Andrzej Wajda, Poland/Germany/France, 1995, 35mm, 97m
Polish with English subtitles
As the Warsaw Ghetto burns, a Jewish woman seeks sanctuary with a former boyfriend on the Christian side of the city. Andrzej Wajda’s adaptation of Jerzy Andrzejewski’s short story Holy Week is an inquiry into the relationship between Polish Christians and Polish Jews during World War II. If Jan hides Irena in his home, he will be committing a crime for which the sentence in Nazi-occupied Poland is death for the perpetrator and his family. His humanitarian nature still shines through, and the two forge a tense but caring new chapter in their deeply rooted relationship.
Jeroen Krabbé, USA/Netherlands/Belgium, 1998, 35mm, 100m
English, Hebrew, and Yiddish with English subtitles
Set in 1970s Belgium, Left Luggage tells the story of Chaya (Laura Fraser), the 20-year-old daughter of Holocaust survivors who studies philosophy and lives a bohemian existence in Antwerp. When Chaya takes a job as a nanny for a Hasidic family, her developing friendship with the devout mother forces her to reevaluate the Jewish faith. This clear-eyed look at Hasidism and its relationship with Judaism as a whole also stars Isabella Rossellini, actor-director Jeroen Krabbé, and Topol, and was the winner of three awards at the Berlin International Film Festival.
Daniel Burman, Argentina/France/Italy, 2004, 35mm, 99m
Spanish, Korean, Yiddish, and Russian with English subtitles
Argentinean director Daniel Burman’s coming-of-age ensemble film is a warm and amusing story of self-actualization and familial ties. Ariel Makaroff, a Jewish twentysomething in Buenos Aires, has left his architectural studies, unmotivated to do anything but wander through a rundown shopping mall. Ever since his father went missing, his mother and brother have worked in a lingerie shop. In hopes of a fresh start, Ariel decides he wants to move to Poland, and asks his grandmother, ex-girlfriend, and rabbi for help. Winner of two Silver Bear awards at the 2004 Berlin Film Festival.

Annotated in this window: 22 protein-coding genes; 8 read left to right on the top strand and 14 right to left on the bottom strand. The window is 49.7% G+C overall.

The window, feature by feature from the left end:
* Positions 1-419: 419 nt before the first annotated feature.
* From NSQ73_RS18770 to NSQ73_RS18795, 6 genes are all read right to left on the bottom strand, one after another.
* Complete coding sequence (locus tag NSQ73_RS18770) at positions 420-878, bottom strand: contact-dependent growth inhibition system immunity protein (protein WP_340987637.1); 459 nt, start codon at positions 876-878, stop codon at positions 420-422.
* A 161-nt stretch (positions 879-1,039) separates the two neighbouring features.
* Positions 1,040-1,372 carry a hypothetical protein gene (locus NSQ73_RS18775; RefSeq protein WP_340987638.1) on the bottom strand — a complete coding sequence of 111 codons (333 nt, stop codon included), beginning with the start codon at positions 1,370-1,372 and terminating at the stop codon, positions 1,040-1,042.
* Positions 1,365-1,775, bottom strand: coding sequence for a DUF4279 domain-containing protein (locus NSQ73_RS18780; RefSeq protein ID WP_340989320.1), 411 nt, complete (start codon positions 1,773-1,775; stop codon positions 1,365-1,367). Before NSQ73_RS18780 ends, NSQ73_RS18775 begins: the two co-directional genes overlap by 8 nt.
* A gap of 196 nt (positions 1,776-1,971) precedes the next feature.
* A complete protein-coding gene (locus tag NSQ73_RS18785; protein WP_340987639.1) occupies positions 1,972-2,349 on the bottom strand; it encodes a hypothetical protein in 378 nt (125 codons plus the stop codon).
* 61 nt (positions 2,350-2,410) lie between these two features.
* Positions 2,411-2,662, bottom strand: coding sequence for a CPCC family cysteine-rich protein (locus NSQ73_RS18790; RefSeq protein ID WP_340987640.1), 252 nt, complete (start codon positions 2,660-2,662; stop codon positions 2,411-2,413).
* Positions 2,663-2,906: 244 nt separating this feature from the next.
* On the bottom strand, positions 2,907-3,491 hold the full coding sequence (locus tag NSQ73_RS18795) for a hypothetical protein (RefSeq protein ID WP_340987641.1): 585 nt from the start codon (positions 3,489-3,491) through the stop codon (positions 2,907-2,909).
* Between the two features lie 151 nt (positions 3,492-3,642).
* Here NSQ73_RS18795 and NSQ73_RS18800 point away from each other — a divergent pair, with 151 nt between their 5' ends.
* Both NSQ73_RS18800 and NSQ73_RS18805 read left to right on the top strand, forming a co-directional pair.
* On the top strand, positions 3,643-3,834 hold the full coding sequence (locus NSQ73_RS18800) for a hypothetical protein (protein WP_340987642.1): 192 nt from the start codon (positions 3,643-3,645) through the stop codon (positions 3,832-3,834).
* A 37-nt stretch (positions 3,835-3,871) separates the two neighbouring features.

Mahler on the Couch
Percy Adlon & Felix O. Adlon, Austria/Germany, 2010, DCP, 98m
German with English subtitles
Percy Adlon, the acclaimed director of Bagdad Cafe, teamed up with his son Felix for this portrait of the great composer Gustav Mahler and his tempestuous relationship with his wife, Alma. Chafing under an agreement to give up her own musical ambitions, Alma begins an affair with the young architect Walter Gropius, as Mahler consults with Sigmund Freud on matters of creativity and passion. Moving, funny, and filled with Mahler’s sublime music (conducted by Esa-Pekka Salonen), Mahler on the Couch is a sensory feast based on actual encounters between Mahler and Freud.
News from House / News from Home
Amos Gitai, Israel/France/Belgium, 2006, DCP, 97m
English, Arabic, Hebrew, and French with English subtitles